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    Ok, I was not attentive when I read the first post, so my previous message does not help. I see that simple phrases are not the problem.
    You can't split all sentences in that manner,
    You can and you should. Complex sentences often consist of two, or even more simple sentences, separated from each other with a comma. So when you notice, that a Russian phrase has more than one subject+predicate construction, treat it as a few different sentences packed in one.

    When you are unsure what word order is better to use, stick to the standard - "Subject - predicate - time, place or conditions". It sounds ok in most cases.
    For example, "Я ходил в кино вчера вечером, а сегодня пойду в театр" is perfectly fine, even if a "fancy" word order in this complex sentence could be "Вчера вечером я ходил в кино, а сегодня пойду в театр".

  10. #10
    Почтенный гражданин bitpicker's Avatar
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    Quote Originally Posted by Nichole. View Post
    But Russian has so many ways to form a sentence that it's not always the same. Sometimes when I translate Russian back into English, keeping the Russian structure the same, it looks like Yoda wrote it because the words are so mixed up.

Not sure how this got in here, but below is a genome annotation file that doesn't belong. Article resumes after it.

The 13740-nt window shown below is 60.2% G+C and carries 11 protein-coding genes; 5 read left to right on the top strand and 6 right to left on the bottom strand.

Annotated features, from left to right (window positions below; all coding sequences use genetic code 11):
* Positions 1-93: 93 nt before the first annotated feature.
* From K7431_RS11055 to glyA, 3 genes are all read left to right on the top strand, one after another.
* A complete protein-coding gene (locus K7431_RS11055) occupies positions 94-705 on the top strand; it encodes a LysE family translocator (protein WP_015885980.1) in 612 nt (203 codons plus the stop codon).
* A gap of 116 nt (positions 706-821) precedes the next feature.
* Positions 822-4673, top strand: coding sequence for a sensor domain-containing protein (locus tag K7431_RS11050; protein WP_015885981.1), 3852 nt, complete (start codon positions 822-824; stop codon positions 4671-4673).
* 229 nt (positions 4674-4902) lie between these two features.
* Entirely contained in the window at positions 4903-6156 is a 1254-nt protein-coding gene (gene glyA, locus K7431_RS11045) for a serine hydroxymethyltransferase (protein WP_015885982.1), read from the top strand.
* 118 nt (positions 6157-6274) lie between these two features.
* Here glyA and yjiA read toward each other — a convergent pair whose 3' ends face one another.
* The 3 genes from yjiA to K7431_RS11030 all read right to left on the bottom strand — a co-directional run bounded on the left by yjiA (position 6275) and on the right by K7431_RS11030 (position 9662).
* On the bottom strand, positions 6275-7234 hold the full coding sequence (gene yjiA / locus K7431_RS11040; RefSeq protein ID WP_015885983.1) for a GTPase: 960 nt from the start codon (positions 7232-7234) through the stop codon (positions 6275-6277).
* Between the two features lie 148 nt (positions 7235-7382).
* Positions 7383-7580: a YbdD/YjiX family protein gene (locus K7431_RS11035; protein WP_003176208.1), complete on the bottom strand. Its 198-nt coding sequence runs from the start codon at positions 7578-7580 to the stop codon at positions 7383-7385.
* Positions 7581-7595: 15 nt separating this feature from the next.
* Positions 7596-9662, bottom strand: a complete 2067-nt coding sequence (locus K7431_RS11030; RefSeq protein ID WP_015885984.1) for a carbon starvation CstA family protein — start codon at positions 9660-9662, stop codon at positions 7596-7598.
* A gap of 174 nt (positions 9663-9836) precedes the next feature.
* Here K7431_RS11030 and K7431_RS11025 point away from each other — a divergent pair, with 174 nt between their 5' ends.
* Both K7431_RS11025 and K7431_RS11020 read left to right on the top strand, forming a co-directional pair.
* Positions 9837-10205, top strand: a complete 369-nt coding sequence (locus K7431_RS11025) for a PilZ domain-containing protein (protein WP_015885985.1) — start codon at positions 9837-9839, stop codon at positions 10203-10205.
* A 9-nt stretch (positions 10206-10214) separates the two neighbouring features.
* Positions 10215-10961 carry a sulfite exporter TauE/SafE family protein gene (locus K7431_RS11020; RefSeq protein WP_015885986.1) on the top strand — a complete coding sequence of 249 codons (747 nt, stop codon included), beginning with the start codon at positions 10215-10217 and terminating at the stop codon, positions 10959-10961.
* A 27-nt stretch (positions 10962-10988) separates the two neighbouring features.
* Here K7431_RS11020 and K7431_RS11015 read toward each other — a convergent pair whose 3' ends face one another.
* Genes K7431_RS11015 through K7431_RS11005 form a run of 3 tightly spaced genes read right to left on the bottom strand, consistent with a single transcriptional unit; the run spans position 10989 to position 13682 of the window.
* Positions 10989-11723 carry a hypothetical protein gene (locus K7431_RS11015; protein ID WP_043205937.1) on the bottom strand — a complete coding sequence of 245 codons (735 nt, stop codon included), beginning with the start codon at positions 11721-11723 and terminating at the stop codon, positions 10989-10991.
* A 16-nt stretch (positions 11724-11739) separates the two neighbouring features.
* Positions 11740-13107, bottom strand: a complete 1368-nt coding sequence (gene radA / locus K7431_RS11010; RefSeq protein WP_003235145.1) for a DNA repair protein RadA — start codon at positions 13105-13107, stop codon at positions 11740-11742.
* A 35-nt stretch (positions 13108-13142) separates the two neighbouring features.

That is just because English has to stick to a very rigid sentence structure in order to make the roles clear. It has no case system, so it needs a placement system. You can't turn "the dog bites the man" around without changing the meaning: "the man bites the dog". But in languages with a case system, you can. And because you can, giving special significance to certain options of word order is possible.

    For some reason, in longer sentences (especially when they are written and not spoken), I can't tell what the dialogue is emphasizing or when the dialogue is "new".
    But you have given the rule yourself: the emphasized element is the last one. Put what you want to emphasize at the end. Notice in sentences you read or hear what is at the end. That's where the emphasis is. If you were learning German, which also has a working case system, you'd have to live with the opposite: the emphasized element is at the front, and the whole sentence hinges on the verb which must be in the second place.

    I find that it helps me a lot in order to develop a sense of how to structure Russian sentences in a natural fashion when I read Russian texts relatively quickly, not worrying about individual unknown words but noticing the overall structure instead.